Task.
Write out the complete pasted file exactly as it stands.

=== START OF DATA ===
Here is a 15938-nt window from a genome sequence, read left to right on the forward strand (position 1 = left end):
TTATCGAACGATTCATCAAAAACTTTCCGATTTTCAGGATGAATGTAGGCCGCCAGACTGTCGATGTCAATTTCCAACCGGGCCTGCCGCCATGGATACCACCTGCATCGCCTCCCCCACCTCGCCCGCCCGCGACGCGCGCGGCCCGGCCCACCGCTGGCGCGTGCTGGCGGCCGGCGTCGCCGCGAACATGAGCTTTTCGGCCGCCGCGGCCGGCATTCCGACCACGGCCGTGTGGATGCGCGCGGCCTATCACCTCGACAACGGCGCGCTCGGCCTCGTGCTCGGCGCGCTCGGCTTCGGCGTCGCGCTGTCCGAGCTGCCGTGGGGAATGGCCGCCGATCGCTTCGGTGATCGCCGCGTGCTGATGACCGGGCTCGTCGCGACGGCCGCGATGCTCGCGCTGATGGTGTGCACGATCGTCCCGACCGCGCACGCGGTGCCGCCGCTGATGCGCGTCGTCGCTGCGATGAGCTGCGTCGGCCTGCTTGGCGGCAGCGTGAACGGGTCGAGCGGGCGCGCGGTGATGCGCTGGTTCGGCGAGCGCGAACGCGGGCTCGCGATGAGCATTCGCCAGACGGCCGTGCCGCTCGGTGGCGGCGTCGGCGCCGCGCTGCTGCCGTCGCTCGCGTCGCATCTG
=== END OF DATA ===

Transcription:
Here is a 15938-nt window from a genome sequence, read left to right on the forward strand (position 1 = left end):
TTATCGAACGATTCATCAAAAACTTTCCGATTTTCAGGATGAATGTAGGCCGCCAGACTGTCGATGTCAATTTCCAACCGGGCCTGCCGCCATGGATACCACCTGCATCGCCTCCCCCACCTCGCCCGCCCGCGACGCGCGCGGCCCGGCCCACCGCTGGCGCGTGCTGGCGGCCGGCGTCGCCGCGAACATGAGCTTTTCGGCCGCCGCGGCCGGCATTCCGACCACGGCCGTGTGGATGCGCGCGGCCTATCACCTCGACAACGGCGCGCTCGGCCTCGTGCTCGGCGCGCTCGGCTTCGGCGTCGCGCTGTCCGAGCTGCCGTGGGGAATGGCCGCCGATCGCTTCGGTGATCGCCGCGTGCTGATGACCGGGCTCGTCGCGACGGCCGCGATGCTCGCGCTGATGGTGTGCACGATCGTCCCGACCGCGCACGCGGTGCCGCCGCTGATGCGCGTCGTCGCTGCGATGAGCTGCGTCGGCCTGCTTGGCGGCAGCGTGAACGGGTCGAGCGGGCGCGCGGTGATGCGCTGGTTCGGCGAGCGCGAACGCGGGCTCGCGATGAGCATTCGCCAGACGGCCGTGCCGCTCGGTGGCGGCGTCGGCGCCGCGCTGCTGCCGTCGCTCGCGTCGCATCTG